Tag Archives: Yellow-billed Magpie

Magpie – Black-billed and Yellow-billed

Magpie Origin

Black-billed Magpie

This Black-billed Magpie was photographed in Denver Colorado. It is common to see either of the American Magpie species walking on the ground foraging for food.

The magpies of North America are very visually distinctive from other birds and thus easy to identify. Although the Black-billed Magpie is very similar in appearance to the European Magpie, it is larger and genetically unique. DNA analysis places our two magpies as separate from the European Magpie. DNA distinctions caused the AOS to divide the American Magpies from the European Magpies. The same logic should apply to the Korean subspecies. The ancestral magpies, after dispersing across Eurasia and becoming isolated in Korea, then crossed over the Bering Land Bridge into the Americas at about 3 to 4 million years ago.Strictly speaking, using DNA comparisons, the AOS (American Ornithological Society) could potentially merge our two magpie species. Continue reading

Quick trip to Paso Robles

Fathers day in Paso Robles

Northern Bobwhite in Paso Robles

Northern Bobwhite

For Father’s Day weekend my daughter and I went up to Paso Robles, CA to visit family. It was not a trip where I got much time to go explore or bird watch. We did happen upon a few birds of interest while there. The first of these was a nice Northern Bobwhite. I had never seen a Bobwhite in Paso Robles before. Bobwhites not often seen in the Western US. Experts consider these to be domestic birds that have escaped. Well, escaped or not, she was very beautiful and certainly running around free. I was really surprised when I had trained my Nikon EDG II binoculars on her expecting to see a California Quail. Continue reading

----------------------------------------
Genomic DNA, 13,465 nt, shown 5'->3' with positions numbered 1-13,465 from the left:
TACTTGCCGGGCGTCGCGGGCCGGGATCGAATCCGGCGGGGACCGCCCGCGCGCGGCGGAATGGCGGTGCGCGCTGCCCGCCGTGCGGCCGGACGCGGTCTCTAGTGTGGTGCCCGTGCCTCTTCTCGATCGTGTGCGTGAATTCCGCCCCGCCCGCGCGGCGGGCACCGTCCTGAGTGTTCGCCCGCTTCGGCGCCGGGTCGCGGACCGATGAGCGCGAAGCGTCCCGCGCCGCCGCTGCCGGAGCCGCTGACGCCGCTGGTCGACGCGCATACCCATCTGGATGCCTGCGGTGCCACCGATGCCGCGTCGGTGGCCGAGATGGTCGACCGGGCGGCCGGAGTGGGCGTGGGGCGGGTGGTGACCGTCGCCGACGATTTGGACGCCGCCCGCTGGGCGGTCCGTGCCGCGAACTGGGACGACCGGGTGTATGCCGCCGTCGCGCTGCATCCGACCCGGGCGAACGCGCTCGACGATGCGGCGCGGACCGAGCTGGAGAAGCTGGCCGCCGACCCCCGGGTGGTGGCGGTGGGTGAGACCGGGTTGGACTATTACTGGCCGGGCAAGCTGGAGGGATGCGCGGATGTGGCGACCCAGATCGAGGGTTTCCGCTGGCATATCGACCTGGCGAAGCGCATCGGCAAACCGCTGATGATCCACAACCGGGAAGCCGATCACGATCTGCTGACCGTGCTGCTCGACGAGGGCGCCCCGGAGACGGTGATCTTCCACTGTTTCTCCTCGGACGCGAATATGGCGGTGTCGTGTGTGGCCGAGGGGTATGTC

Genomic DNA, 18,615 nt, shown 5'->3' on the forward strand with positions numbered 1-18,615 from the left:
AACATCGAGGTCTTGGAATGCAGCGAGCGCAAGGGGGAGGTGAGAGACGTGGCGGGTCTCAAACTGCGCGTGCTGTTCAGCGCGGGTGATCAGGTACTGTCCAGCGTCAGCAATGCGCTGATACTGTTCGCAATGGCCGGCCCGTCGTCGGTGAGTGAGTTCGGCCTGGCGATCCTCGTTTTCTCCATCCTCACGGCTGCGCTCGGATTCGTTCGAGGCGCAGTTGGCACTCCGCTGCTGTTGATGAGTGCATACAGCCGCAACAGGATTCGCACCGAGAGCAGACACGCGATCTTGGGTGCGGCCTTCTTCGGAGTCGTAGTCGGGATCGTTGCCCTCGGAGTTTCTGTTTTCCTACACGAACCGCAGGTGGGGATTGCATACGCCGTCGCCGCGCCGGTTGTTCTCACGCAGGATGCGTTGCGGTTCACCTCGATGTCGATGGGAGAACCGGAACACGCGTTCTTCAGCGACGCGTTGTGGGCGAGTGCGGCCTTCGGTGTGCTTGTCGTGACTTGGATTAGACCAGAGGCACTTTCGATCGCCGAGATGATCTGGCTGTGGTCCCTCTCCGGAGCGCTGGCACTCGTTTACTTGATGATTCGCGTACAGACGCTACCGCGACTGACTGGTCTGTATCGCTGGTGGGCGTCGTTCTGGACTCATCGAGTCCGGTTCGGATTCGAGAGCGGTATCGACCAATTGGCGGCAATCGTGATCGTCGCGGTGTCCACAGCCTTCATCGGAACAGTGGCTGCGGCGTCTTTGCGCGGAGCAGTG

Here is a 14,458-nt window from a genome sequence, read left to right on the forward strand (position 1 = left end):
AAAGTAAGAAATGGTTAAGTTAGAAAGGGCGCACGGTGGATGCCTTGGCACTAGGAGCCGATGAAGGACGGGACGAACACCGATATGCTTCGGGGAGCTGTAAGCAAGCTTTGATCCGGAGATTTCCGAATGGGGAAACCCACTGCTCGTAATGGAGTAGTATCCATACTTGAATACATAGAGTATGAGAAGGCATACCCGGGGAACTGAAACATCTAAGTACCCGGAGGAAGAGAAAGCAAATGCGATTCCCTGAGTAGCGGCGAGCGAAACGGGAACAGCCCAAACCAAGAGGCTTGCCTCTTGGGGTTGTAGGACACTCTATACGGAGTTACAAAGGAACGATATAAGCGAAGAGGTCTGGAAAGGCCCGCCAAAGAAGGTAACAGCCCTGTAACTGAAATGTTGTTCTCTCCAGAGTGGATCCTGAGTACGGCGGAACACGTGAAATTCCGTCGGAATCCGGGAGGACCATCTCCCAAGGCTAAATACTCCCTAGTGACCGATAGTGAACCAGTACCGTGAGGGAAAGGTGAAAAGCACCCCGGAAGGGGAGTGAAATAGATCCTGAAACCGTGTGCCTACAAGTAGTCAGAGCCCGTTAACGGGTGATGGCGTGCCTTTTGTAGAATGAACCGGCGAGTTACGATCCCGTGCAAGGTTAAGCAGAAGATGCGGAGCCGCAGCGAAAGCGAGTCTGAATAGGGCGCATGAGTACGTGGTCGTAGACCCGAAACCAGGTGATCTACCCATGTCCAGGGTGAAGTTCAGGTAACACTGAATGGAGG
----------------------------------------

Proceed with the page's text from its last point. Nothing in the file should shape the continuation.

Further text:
Yellow-billed Magpie: Another Roadside Attraction

We were driving back from central California when we stopped at the rest stop near Camp Roberts on U.S. Route 101. We consistently find Yellow-billed Magpie at this particular rest stop and did on this visit as well. We had only been there for a few minutes when 4 or 5 of these handsome birds flew in and began feeding in the leaf litter under the large, spreading oaks.


Yellow-billed Magpie is endemic to California, meaning they live no place else on the planet besides here. Birders always prize endemics over those more widespread species.  They are big, beautiful and intelligent members of the family Corvidae, which includes all crows, ravens and jays worldwide. As such, they are often pretty skittish and seldom allow close approach. At this rest stop, however, they became habituated to being around people, which means they are easier to photograph. Even so, we chose to digiscope them from distance rather than approach closely. From farther away, the birds relax some and act naturally in our presence. This video was taken with a Nikon CoolPix P300 digital camera attached to a Kowa TSN-883 spotting scope.